Marketing Aspen in a down market | AspenTimes.com
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Marketing Aspen in a down market

It’s hard to know how to market Aspen to potential visitors around the world. Over the years, the Aspen Skiing Co. and the Aspen Chamber Resort Association have tried myriad strategies, and none have either elevated Aspen far above its competitors or dragged it down from its lofty perch among the finest mountain towns on the continent.

Still, especially at a time when skier visits are down and consumers are hanging on to every penny, we think it’s appropriate to consider all options and reach out to as many potential customers as possible.

Last week, on the heels of a City Council decision to spend an additional $200,000 marketing Aspen, Mayor Mick Ireland proposed a new “affordable Aspen” message to attract more middle-income people. To counter Aspen’s glitzy image, Ireland ” who is currently running for reelection ” wants to spread the word that, in fact, our town is “inclusive, welcoming and affordable.”



There were mixed reactions to Ireland’s idea, and the Skico’s David Perry rightly pointed out that a political campaign is not the best environment in which to craft a sound marketing strategy.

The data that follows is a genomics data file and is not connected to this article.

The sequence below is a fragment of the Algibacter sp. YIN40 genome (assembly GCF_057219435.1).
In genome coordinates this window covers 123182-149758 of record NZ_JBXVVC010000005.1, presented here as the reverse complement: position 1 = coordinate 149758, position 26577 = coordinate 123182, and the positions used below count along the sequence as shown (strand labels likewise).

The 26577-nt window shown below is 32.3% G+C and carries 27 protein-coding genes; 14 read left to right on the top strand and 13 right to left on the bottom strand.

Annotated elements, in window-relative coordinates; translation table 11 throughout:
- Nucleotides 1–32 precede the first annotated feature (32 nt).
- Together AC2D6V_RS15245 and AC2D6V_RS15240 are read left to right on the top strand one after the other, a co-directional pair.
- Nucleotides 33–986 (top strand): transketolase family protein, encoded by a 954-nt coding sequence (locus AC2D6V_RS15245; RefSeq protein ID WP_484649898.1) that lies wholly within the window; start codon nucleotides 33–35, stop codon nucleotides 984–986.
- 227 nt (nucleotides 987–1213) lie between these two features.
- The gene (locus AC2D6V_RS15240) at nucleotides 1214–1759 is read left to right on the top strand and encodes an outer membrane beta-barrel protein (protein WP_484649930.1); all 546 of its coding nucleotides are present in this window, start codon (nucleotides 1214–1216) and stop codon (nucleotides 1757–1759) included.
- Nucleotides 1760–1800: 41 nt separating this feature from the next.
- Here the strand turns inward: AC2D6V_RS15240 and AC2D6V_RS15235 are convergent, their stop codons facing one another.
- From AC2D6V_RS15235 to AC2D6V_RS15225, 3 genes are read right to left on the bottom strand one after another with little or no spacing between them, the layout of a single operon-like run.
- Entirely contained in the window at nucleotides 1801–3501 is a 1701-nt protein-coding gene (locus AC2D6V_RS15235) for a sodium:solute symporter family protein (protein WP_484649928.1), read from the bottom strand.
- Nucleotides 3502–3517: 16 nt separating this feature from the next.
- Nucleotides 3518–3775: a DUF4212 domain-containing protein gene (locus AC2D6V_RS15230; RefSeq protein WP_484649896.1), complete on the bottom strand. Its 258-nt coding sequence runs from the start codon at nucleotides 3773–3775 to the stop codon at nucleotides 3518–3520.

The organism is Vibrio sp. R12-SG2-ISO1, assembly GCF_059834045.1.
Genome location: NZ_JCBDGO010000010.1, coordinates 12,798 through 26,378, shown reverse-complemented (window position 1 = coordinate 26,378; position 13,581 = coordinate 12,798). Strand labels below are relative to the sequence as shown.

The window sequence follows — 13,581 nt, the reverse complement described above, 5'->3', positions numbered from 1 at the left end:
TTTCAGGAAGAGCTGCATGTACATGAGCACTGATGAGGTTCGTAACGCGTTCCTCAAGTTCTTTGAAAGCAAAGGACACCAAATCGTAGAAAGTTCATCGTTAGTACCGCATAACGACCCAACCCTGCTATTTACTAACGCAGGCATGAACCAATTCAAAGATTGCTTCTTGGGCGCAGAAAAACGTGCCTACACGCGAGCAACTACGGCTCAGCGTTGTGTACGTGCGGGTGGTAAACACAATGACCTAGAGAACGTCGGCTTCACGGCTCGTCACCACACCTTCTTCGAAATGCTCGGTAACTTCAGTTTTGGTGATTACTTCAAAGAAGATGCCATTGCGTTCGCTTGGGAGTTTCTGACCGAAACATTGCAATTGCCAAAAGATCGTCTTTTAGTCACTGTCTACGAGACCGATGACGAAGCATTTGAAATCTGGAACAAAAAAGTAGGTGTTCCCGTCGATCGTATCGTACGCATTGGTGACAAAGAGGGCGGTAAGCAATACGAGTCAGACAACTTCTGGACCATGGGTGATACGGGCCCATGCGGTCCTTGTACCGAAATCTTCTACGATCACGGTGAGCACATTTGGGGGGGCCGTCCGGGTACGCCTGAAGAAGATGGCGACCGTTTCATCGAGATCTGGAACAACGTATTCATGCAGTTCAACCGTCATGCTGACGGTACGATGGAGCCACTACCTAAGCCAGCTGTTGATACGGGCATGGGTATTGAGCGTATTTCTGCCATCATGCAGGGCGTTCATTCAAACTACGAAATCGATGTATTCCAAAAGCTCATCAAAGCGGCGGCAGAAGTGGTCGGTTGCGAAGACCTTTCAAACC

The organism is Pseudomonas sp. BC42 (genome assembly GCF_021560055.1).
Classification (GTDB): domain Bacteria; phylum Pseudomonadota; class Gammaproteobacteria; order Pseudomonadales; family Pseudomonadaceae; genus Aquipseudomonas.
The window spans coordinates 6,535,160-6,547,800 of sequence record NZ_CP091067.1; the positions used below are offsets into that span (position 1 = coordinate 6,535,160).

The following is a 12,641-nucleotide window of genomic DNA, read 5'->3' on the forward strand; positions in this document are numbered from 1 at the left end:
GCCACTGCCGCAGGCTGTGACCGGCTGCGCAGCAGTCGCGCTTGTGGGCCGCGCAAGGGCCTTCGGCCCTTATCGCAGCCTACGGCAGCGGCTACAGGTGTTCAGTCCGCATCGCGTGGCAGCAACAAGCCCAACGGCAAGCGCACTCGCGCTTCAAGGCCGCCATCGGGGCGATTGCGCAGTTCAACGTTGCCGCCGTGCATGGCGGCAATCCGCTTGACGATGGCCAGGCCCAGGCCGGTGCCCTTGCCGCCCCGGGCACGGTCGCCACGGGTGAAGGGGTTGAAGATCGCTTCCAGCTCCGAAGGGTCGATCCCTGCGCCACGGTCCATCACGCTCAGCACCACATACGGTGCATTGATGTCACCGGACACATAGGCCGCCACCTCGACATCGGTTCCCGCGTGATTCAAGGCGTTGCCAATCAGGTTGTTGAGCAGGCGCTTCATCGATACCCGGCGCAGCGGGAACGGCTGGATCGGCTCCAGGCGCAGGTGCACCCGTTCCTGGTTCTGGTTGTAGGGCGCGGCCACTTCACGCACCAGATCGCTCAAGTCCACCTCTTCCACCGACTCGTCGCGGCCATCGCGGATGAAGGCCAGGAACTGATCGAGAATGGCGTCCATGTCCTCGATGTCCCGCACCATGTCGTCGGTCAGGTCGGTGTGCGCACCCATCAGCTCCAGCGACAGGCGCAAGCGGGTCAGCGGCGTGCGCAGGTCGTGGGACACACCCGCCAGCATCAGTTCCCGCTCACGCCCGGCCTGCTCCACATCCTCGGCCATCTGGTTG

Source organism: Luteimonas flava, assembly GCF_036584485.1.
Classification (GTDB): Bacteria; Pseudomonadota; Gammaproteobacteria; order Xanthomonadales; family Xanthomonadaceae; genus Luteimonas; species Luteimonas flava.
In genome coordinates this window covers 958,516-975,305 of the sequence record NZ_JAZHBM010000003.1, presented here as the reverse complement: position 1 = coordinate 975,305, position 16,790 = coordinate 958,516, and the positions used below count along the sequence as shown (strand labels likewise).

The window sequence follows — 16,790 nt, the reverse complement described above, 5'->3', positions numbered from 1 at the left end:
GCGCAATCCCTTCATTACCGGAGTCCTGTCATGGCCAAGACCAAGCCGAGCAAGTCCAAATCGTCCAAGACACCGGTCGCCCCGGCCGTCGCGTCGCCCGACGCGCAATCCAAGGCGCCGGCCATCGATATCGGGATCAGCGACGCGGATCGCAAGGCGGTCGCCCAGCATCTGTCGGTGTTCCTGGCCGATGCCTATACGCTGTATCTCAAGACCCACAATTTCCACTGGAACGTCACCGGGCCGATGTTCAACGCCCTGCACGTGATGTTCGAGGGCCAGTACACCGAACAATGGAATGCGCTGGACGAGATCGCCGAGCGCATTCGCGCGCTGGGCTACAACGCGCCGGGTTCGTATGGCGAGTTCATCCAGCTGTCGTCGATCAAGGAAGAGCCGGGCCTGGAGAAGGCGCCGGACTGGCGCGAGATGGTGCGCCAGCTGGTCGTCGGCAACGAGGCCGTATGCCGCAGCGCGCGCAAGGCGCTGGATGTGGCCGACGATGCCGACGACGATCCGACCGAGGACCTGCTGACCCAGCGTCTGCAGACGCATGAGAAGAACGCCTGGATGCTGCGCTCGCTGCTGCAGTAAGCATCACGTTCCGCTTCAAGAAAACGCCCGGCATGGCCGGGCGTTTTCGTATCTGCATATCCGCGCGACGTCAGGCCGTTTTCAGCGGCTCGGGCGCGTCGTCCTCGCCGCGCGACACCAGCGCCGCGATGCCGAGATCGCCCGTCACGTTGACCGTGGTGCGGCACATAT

However, we welcome a fresh discussion about Aspen’s image, and how our resort community presents itself to the world. As a major contributor to Aspen’s marketing efforts, the city certainly deserves a say in the way all those marketing dollars are spent. And now is an ideal time to reconsider exactly what Aspen wants to say to all those potential guests out there.




Certainly it would be unwise to cheapen the Aspen brand with too much discounting, but we also believe there are packages and incentives that can be used to reach cost-conscious customers, and Aspen/Snowmass demonstrated this winter an ability to put attractive deals together. Even the super-wealthy are looking for good deals in this economy.

We don’t think Ireland was suggesting a 180-degree turn in Aspen’s marketing plans; rather, he seemed to propose a quasi-political strategy of broadening Aspen’s base and appealing to new people. This doesn’t mean abandoning longtime, loyal and well-heeled customers; it means trying to attract some newbies as well.

It’s not either-or, it’s both-and.

And that’s all right with us, especially as Aspen reaches out for summertime visitors who tend to arrive in cars and spend their time and money differently than winter skiers and snowboarders.

If ever there was a time to consider a few new ideas, even from some who are not marketing professionals, then now is that time.


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